Cutting sugar intake is top of the list in many consumer surveys and can be expected to remain important in 2020.
Sugar (sucrose) provides far more than sweetness, so replacing it in foods brings many challenges. Sugar provides functionality – for example controlling texture and freeze-point depression in ice cream, physical bulk, and is a preservative, flavour enhancer, fermentation substrate and colouring agent (eg, in baked goods).
Soft drinks success
Reducing the sugar content of soft drinks is a success story and good progress has been made with breakfast cereals and yogurts. However, a characteristic of sucrose that is difficult to replace is the absence of aftertastes and secondary flavours.
Consumer interest in ‘naturalness’ has popularised the use of stevia-based sweetening agents in drinks. But, as is evident from the limited overall progress towards sugar reformulation targets, replacing bulk and functionality can be particularly challenging.
There are several reasons for this. In some categories, use of low-calorie sweeteners is not permitted and even when they are allowed, they don’t provide the bulk, flavour profile and functionality associated with sugar.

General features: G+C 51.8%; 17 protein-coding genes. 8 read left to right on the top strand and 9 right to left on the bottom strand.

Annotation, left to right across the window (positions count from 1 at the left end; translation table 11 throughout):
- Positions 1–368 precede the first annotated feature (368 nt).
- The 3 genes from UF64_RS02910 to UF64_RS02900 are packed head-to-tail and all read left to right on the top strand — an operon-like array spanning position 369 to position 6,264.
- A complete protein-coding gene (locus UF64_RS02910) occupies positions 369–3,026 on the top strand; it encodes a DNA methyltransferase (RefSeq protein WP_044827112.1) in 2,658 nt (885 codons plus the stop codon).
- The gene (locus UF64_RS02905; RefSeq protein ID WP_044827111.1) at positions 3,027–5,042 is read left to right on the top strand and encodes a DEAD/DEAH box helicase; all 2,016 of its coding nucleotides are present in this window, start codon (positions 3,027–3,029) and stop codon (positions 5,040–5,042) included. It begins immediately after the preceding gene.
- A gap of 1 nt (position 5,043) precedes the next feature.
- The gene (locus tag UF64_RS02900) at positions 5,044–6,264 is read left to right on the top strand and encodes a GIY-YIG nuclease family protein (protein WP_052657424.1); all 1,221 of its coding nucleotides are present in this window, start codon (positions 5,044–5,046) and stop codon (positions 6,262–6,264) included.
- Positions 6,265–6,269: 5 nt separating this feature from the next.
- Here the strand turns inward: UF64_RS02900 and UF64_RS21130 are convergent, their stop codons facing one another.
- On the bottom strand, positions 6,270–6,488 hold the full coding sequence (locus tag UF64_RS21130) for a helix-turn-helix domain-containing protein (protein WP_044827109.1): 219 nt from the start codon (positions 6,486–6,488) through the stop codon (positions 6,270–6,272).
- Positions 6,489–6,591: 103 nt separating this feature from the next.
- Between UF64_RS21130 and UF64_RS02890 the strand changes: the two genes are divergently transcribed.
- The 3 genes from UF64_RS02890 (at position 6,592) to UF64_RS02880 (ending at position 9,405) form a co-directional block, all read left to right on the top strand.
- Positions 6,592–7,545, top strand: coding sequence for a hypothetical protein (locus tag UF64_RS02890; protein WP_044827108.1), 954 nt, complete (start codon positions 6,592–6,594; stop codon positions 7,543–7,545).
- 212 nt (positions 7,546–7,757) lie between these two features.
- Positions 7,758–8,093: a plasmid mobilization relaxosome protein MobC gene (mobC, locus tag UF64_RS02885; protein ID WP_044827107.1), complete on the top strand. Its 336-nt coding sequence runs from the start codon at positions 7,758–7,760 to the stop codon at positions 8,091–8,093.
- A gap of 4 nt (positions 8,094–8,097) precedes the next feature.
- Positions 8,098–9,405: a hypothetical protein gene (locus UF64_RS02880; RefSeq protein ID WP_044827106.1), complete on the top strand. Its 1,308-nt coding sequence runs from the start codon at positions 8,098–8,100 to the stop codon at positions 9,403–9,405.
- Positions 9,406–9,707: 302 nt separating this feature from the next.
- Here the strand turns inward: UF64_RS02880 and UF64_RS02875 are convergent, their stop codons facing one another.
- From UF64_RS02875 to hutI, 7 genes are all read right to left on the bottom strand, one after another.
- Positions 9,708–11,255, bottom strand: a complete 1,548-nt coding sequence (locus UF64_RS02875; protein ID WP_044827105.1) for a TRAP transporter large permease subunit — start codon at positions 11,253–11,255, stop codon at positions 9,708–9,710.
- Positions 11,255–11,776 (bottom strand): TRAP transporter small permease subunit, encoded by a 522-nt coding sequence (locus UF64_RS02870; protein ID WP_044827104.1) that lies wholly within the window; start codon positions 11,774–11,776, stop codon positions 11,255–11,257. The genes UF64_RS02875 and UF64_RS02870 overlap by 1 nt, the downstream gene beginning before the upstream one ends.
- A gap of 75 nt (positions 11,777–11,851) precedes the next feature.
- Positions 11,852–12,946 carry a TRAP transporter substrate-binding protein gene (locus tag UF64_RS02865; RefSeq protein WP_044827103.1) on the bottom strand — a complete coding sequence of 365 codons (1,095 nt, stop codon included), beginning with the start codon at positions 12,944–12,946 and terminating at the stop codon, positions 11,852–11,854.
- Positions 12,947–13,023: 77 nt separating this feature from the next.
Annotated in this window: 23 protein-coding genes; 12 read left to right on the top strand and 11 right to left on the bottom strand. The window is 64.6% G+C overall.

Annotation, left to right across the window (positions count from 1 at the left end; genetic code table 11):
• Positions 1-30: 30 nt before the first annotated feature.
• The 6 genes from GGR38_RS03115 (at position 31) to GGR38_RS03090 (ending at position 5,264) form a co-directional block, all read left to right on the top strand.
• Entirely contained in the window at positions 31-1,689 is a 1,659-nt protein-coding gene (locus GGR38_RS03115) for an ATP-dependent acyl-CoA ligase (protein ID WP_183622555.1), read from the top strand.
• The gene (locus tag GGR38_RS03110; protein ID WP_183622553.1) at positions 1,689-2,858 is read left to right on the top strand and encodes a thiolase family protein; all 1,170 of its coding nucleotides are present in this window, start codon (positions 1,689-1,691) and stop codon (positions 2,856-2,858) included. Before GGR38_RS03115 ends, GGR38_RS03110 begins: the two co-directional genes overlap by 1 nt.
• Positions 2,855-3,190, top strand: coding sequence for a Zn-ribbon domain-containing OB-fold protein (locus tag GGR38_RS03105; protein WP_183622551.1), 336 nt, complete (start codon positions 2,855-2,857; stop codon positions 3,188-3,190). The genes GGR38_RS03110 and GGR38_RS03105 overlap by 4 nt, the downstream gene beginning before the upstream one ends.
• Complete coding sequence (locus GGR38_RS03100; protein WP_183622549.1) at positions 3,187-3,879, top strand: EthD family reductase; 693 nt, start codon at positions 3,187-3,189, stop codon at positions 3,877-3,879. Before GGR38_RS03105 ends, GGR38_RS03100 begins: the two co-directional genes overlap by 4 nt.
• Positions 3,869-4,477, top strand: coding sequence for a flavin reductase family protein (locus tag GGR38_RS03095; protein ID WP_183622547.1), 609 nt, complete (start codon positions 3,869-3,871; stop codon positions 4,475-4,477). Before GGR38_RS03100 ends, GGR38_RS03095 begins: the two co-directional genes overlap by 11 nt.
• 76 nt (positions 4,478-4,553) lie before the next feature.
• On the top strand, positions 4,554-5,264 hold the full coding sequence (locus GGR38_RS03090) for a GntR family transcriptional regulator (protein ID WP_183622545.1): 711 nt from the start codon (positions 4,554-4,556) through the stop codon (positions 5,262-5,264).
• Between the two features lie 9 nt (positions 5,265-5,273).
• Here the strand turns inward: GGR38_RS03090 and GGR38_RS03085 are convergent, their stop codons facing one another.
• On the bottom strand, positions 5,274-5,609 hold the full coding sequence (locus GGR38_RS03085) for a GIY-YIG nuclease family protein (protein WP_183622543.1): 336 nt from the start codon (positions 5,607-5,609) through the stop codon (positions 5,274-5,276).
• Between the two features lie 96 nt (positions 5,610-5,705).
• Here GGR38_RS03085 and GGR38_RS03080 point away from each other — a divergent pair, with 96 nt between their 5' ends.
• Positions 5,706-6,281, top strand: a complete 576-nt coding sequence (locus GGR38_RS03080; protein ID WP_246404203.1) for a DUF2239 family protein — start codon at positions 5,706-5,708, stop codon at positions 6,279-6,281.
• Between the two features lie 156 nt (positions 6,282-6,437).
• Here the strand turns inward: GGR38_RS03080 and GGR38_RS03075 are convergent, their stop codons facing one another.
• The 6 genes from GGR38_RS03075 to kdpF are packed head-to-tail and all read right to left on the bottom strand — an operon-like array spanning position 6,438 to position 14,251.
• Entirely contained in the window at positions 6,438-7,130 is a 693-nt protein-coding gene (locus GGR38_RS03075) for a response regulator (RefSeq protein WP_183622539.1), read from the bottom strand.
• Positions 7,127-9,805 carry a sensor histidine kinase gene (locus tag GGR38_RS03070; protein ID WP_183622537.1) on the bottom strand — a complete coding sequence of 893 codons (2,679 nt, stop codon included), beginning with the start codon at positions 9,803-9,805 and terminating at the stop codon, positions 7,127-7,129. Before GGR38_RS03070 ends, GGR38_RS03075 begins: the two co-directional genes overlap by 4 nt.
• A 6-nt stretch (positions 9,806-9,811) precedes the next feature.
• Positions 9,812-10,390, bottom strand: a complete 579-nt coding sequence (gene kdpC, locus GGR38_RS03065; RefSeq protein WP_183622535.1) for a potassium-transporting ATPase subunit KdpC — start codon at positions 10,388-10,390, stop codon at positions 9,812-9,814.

Impact on food
Also, replacers may have no impact on cutting the overall calorie content of the foods (as they also provide calories) and, if fat-containing, they will actually increase the calorie content.
Sugar alcohols are an option, but these have gastrointestinal effects. Use of starches to reduce sweetness is another, but starches have the same calorie content as sugars. Use of fibres, in particular the non-digestible oligosaccharides, is proving popular, as dietary fibre has half the calories per gram provided by sugar.
This can be a win-win as most of us have fibre intakes below the recommended daily 30g and fibre delivers multiple health benefits (see tinyurl.com/BNF-prebiotics).